Afare said thank you and proceeded to look for the staffroom. He found the staffroom, but nobody was in it. He looked around the staffroom and located the general timetable. He scanned the timetable to see what is on in his class. Indeed, he discovered that he had a Geography class in S.2 and it was ten minutes into time.
Afare had not been discouraged by the lukewarm reception he had received from the Headmaster and was optimistic that things would get better when he met his colleagues. He had even heard that as a teacher he would belong to a family called a teachers’ union which would take care of his welfare and professional needs. There would be enough time to discover everyone including the education office. In the meantime, he would go and meet his Geography class. “Excuse me”, He called out to a student passing by. “Where is Senior two?” “Over there, it is the second door on that block”, the student answered without giving him a second glance.
Afare moved towards the classroom not giving a thought to why the student had not given him a second glance or why he had not called him ‘sir’. Afare could in fact have passed for the student’s agemate. It did not occur to Afare that he was not much older than the students in his class.
Afare was probably too naïve to have realised that he had not undergone any meaningful orientation into the school life. The headmaster had not called him by name, nor remembered the subject he was to teach. No reference had been made to a head Geography teacher, or any other teacher of the class he was about to meet. He had no idea what topics had been covered by the class and where on the syllabus he should begin. He did not know that someone ought to have given him proper orientation. Afare was far from knowing that a school representative or steward of a union could be an entry point or soft landing in settling him into the complexity of school communities.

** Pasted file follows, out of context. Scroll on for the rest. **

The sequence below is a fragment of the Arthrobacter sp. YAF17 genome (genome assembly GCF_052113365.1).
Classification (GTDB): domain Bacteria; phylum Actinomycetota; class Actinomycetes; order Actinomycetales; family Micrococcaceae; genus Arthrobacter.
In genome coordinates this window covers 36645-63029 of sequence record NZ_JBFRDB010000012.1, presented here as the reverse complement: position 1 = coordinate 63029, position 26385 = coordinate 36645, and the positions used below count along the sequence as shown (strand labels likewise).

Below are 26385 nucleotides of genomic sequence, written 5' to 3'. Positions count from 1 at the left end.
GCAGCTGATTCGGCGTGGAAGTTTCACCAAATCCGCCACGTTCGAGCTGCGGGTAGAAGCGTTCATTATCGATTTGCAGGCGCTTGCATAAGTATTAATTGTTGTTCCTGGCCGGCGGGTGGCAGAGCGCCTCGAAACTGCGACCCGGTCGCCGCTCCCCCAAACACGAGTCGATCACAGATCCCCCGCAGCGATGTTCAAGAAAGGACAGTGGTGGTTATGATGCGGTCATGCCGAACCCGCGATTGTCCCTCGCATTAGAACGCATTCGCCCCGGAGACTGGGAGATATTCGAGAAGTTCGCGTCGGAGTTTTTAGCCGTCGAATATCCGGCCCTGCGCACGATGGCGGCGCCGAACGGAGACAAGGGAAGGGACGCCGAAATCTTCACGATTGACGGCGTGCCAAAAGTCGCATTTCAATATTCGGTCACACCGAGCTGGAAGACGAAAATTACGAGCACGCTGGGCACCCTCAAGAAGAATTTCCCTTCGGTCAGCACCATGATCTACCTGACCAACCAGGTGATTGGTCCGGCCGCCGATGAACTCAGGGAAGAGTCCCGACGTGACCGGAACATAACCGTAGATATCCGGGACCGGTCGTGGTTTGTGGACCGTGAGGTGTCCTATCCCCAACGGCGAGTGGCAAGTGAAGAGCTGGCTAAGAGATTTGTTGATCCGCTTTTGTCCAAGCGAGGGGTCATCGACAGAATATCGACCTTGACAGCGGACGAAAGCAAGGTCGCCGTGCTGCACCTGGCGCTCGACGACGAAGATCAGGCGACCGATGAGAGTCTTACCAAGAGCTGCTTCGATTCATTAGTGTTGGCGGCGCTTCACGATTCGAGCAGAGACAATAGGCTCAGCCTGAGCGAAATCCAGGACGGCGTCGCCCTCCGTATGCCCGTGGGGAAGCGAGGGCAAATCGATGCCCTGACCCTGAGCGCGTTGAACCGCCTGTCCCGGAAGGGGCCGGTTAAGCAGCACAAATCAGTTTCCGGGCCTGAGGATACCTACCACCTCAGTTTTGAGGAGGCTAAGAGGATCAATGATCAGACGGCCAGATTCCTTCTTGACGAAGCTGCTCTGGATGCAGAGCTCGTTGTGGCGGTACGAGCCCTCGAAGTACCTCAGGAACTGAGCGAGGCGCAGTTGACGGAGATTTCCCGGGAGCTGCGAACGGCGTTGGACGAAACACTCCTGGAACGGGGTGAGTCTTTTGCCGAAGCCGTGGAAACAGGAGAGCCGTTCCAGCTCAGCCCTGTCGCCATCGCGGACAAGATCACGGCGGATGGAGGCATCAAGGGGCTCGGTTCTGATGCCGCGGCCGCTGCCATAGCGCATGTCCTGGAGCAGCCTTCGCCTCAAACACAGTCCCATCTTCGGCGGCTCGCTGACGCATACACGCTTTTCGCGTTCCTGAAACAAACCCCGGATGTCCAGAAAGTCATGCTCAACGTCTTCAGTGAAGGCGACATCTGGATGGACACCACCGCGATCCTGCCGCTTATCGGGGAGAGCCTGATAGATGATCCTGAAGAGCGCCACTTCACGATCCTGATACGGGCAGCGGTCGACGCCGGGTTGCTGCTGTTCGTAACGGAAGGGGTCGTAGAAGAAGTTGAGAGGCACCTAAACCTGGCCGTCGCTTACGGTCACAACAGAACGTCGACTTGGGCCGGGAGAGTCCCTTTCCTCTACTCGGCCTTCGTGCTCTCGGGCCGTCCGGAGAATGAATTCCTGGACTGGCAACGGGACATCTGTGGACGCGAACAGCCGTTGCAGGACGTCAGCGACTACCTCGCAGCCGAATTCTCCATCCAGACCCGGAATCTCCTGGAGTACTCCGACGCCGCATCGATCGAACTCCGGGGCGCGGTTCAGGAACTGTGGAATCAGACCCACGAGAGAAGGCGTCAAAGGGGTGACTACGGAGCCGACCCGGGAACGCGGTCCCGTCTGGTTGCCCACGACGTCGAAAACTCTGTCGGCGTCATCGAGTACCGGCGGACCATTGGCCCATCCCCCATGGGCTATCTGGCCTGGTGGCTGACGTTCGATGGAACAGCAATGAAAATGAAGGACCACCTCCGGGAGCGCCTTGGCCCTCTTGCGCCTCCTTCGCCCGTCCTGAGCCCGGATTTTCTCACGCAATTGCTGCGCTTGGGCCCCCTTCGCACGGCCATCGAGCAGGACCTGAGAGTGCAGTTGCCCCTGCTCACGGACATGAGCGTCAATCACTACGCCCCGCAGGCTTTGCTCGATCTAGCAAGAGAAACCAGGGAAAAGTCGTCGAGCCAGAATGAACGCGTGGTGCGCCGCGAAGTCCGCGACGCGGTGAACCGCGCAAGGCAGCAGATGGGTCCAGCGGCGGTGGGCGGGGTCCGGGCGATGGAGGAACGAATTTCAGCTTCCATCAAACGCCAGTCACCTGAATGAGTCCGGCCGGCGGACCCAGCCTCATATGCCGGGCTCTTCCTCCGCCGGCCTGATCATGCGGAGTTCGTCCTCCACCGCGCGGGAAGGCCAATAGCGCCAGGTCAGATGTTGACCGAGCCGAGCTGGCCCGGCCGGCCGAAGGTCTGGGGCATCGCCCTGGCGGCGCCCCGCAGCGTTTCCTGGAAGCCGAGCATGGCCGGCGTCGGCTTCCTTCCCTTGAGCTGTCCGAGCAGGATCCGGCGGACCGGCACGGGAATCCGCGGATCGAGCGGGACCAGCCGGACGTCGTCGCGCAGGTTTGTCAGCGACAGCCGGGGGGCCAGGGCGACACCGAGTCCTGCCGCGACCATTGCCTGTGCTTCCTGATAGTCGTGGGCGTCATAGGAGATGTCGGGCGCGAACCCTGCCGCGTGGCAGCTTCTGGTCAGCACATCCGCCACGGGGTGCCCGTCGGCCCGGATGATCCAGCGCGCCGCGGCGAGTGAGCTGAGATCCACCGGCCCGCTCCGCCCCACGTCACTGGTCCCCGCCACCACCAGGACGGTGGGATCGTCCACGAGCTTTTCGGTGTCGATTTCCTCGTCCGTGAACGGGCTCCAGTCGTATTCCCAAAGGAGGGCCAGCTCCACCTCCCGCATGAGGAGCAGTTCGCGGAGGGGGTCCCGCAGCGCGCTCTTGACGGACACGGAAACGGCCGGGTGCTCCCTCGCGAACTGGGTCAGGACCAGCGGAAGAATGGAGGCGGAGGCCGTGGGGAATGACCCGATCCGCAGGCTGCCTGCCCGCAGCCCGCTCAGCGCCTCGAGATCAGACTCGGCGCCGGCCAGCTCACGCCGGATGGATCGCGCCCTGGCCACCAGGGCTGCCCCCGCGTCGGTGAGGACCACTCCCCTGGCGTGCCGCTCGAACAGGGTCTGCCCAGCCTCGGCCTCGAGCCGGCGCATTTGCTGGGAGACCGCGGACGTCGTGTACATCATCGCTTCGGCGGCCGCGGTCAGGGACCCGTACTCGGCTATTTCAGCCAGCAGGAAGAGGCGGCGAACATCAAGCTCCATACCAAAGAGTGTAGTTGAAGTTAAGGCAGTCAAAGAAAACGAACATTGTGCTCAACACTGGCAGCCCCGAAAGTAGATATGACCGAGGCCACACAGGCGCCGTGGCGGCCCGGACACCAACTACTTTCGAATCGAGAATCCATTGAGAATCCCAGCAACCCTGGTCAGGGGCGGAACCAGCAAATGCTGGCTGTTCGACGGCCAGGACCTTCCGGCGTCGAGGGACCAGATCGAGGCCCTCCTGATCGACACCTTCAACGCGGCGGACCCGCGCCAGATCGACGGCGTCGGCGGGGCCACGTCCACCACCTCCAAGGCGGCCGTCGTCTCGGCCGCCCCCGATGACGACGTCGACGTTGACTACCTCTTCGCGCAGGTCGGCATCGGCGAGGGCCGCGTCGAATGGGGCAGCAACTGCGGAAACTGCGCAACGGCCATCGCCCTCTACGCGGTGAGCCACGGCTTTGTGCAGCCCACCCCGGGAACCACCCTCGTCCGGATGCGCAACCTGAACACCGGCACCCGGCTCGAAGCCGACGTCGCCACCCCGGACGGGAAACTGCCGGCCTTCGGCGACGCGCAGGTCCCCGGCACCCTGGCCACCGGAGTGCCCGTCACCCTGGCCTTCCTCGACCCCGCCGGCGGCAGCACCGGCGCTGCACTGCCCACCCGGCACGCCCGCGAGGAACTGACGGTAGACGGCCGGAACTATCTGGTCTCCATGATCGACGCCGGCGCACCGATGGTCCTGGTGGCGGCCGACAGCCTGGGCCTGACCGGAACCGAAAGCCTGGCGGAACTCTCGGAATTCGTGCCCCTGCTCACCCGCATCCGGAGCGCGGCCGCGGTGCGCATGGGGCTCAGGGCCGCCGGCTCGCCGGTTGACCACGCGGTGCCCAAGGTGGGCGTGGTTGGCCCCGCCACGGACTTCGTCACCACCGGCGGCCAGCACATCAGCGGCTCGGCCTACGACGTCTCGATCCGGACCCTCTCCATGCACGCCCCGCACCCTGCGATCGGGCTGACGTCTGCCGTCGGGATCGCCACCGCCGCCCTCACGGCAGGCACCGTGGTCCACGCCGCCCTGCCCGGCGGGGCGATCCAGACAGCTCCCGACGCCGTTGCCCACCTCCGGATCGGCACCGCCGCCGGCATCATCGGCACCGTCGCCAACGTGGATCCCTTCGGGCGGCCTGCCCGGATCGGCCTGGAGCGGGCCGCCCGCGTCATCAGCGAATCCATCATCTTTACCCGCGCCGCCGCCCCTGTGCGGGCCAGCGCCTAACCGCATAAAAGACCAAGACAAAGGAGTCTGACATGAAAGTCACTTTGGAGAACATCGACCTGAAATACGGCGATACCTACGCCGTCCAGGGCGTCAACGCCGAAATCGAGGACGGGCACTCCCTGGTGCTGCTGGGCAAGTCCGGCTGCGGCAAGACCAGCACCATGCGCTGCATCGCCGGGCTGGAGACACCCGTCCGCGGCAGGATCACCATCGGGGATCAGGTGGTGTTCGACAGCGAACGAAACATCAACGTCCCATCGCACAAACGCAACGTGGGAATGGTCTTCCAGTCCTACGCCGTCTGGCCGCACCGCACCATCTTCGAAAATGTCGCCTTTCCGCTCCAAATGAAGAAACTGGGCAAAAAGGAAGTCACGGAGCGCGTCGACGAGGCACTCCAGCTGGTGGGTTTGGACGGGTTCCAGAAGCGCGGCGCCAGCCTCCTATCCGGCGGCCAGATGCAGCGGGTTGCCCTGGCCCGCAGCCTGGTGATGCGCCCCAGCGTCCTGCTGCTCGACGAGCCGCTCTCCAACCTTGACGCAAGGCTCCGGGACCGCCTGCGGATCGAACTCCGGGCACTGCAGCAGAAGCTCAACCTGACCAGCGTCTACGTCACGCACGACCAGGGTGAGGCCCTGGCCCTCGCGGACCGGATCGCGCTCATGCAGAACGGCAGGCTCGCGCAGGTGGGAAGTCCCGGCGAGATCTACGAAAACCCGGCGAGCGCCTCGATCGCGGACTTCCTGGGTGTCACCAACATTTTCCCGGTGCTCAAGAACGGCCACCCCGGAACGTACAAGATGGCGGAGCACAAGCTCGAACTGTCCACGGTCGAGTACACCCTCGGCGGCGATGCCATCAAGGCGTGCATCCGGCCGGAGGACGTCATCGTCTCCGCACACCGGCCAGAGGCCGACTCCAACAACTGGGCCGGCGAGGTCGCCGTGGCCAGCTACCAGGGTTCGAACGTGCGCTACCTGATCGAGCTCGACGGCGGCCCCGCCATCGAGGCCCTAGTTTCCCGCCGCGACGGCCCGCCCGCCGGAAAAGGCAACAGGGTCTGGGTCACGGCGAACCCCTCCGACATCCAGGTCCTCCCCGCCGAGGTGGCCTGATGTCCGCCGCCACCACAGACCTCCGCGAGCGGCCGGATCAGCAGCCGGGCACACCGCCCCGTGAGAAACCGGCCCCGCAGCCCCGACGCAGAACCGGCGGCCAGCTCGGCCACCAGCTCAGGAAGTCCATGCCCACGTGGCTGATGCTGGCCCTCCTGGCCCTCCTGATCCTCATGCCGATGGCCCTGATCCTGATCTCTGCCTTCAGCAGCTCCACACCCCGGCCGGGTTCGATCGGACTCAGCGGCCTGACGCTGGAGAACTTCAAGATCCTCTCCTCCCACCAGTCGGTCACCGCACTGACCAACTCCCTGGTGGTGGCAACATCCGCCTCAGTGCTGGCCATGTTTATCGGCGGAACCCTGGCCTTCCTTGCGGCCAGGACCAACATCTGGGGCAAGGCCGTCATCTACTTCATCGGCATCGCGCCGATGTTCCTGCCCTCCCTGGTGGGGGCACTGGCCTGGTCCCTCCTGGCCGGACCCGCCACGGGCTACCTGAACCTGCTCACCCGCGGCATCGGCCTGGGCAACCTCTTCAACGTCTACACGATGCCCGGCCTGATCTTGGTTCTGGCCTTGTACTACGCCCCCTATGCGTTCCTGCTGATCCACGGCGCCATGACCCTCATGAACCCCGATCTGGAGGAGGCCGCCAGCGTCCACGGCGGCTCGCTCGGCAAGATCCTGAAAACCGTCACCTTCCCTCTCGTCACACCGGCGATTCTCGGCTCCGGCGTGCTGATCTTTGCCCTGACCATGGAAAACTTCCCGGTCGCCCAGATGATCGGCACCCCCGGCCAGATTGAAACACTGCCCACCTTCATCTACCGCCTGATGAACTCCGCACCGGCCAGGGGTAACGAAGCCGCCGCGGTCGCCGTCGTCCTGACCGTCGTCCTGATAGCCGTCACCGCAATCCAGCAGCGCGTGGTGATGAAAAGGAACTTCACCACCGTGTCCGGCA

Afare could not have known better until he encountered what was supposed to be his dream moment in his dream class for the first time as “Mwalimu”.
Mwalimu Afare raised his shoulders, lifted his chin, and planted a smile in readiness to meet his class. The greeting he had rehearsed a few times flashed through his mind; “Good Morning class. I am Mwalimu Afare. I will be teaching you Geography and I am happy to meet you all”
He took the final step towards the S.2 Classroom. He turned the doorknob and stepped into the classroom. The scene that greeted him was more than he had bargained for. A boy was lying over a visibly hopeless girl in a mock sexual act while other boys cheered on. Some boys were perched on top of their desks laughing at the top of their voices. A group of girls cuddled fearfully in a corner while some boys taunted them.